Trados Studio 2015 Workshop for Beginners in San Francisco

I will be teaching a full-day, beginner level Trados Studio 2015 workshop in San Francisco on November 14th. For registration and additional info, see the NCTA website. If you have any questions about the content of the workshop, feel free to contact me directly. We don’t organize these workshops that often anymore, so if you want to learn the basics of Trados Studio in an encouraging and friendly workshop environment, this is your chance. Don’t miss it.

I will also give a presentation at the ATA Conference in Miami on November 6th. The topic is Termbases and Term Recognition: The Next Best Thing in Trados Studio. For details, click here.

Simple Terminology Check

I was translating a large software project the other day and noticed at one point that I had mixed up the translations for words like file, folder and directory. Don’t ask me how that happened but by the time I noticed this the incorrect translations were all over the place and it would have been a time-consuming task to locate them individually since these terms were in almost every other segment. So I decided to utilize the QA checker to find the incorrect translations. This was easy to do with the Regular Expressions function, and the good news is that you don’t need to know or use any regular expressions to do this.

Go to Project Settings and select Verification > QA Checker > Regular Expressions. Select the Search regular expressions check box, if not already selected. Type a brief description or a name in the Description field. This is just for your own information. In this example we are trying to locate all segments where the word “file” is in the source but the Finnish translation does not include the matching term “tiedosto”, so as a description we can just use the word “File”. Type the source language word (“file”) in the RegEx source field and the target language word (“tiedosto”) in the RegEx target field. For the Condition, select Report if source matches but not the target from the pull-down menu. To save the search settings, click Action and select Add item. Create similar searches for other terms, as needed. That’s it and you can then close the dialog box by clicking OK.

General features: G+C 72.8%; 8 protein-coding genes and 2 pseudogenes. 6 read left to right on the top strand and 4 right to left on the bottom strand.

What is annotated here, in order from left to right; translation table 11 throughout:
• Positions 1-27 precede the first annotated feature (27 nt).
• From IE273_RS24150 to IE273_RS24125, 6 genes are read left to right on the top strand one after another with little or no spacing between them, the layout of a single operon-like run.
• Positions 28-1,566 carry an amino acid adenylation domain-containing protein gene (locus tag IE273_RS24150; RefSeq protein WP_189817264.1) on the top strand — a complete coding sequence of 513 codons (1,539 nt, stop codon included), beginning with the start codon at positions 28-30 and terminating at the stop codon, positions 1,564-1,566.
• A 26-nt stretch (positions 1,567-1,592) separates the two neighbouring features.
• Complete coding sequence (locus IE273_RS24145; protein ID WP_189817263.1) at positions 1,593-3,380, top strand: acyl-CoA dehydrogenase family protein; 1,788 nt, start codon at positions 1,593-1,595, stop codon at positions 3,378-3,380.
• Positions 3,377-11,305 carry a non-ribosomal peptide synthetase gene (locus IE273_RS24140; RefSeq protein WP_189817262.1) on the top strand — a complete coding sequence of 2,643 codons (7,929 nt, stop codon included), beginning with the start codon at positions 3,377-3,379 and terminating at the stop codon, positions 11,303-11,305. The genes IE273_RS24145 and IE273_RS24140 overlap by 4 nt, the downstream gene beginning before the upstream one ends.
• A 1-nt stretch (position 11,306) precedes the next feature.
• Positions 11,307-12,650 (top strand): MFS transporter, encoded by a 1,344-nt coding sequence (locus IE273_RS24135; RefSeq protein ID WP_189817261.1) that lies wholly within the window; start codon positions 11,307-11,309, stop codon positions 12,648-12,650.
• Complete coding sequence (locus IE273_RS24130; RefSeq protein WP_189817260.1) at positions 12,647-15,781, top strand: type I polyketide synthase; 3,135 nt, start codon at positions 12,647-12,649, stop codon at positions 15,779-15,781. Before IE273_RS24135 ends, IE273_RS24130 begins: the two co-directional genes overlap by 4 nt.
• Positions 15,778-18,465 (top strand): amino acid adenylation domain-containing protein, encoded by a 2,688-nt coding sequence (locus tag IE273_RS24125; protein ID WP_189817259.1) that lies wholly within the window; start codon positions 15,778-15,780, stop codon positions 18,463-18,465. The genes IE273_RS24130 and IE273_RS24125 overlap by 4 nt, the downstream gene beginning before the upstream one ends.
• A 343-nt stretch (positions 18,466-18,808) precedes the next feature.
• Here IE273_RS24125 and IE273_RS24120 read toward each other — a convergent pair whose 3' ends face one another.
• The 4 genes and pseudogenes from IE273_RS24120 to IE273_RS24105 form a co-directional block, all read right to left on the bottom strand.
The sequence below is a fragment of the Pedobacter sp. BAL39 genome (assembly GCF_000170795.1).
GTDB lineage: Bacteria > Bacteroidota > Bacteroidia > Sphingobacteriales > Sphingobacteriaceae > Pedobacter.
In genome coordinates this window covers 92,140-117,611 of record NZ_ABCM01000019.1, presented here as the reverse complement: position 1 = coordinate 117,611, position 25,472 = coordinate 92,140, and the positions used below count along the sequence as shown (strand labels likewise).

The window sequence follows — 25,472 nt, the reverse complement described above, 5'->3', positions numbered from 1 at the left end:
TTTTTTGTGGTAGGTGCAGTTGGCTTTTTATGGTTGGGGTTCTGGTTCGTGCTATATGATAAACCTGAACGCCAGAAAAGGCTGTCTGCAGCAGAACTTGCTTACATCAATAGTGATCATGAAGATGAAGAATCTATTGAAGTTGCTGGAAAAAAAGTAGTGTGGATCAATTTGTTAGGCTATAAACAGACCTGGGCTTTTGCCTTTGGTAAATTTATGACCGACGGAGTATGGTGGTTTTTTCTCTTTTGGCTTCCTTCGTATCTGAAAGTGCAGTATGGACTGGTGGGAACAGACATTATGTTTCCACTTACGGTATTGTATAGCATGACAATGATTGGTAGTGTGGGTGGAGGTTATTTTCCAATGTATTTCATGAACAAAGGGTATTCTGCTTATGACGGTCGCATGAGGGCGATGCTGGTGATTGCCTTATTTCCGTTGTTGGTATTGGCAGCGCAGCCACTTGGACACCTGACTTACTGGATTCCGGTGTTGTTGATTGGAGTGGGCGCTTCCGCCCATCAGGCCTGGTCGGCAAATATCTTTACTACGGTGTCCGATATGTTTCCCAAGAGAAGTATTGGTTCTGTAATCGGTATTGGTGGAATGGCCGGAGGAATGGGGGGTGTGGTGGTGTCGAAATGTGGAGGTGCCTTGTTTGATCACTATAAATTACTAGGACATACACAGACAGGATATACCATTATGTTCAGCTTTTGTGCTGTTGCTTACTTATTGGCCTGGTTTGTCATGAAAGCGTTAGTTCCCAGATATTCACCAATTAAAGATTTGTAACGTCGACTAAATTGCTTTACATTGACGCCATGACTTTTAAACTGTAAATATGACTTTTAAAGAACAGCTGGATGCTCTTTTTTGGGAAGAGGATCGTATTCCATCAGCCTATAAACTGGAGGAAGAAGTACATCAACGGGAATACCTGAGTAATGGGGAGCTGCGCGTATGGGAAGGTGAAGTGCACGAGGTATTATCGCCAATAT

Figure 1. Settings for a search for segments where the source text includes “file” but the target doesn’t include the matching translation “tiedosto”. Note the other similar searches for term pairs “database/tietokan” and “directory/hakemisto” below the “file/tiedosto” search.

When you run the Verification (F8), all segments where the source includes the term “file” but the target doesn’t include “tiedosto” will be flagged in the verification results. It worked beautifully in my case, and I had fixed the problems in less than 5 minutes. Another nice thing with this method is that it works well even with Finnish because you can just use the Finnish word stem without having to worry about the various endings the word might have in the text.

There were a few false positives caused by words like profile (the matching translation would be profiili). These were easy to skip while going through the verification results since there weren’t many of them. However, it’s also possible to fine-tune the search with the help of “real” regular expressions to look for exact matches only, if needed. You can also run the check in the opposite direction for extra security by using the Report if target matches but not the source option.

Purple Haze – Overdose of Tags

I think tags are one of the most disliked things in Studio. This is particularly true with those users who previously translated using Workbench in Word because there you never saw tags. Tags can be annoying but it really helps if one understands how they function and how they can be handled in Studio. There’s a good blog article by Paul Filkin about handling tags here and the Studio Help also has some good info on the topic.

What’s really annoying are files that have a huge number of tags that don’t have any real meaning for the document. These are often tags that apply a different formatting to spaces between words or turn the same formatting on and off constantly. If there are only a few of them, it’s relatively easy to see that there’s no need to include them in the translation. However, dealing with a large quantity of this purple haze makes it difficult to perceive the actual text and it slows down the translation process. It’s also easier to miss the real tags and the tag verification feature becomes practically useless when there are hundreds of unnecessary warning messages.

These types of tags are common in files converted or copied from PDF format but they can also be easily produced in Word by applying and changing formatting incorrectly, for example by leaving a different formatting in spaces between words. This is very easy to do without realizing it because you don’t see the tags in Word.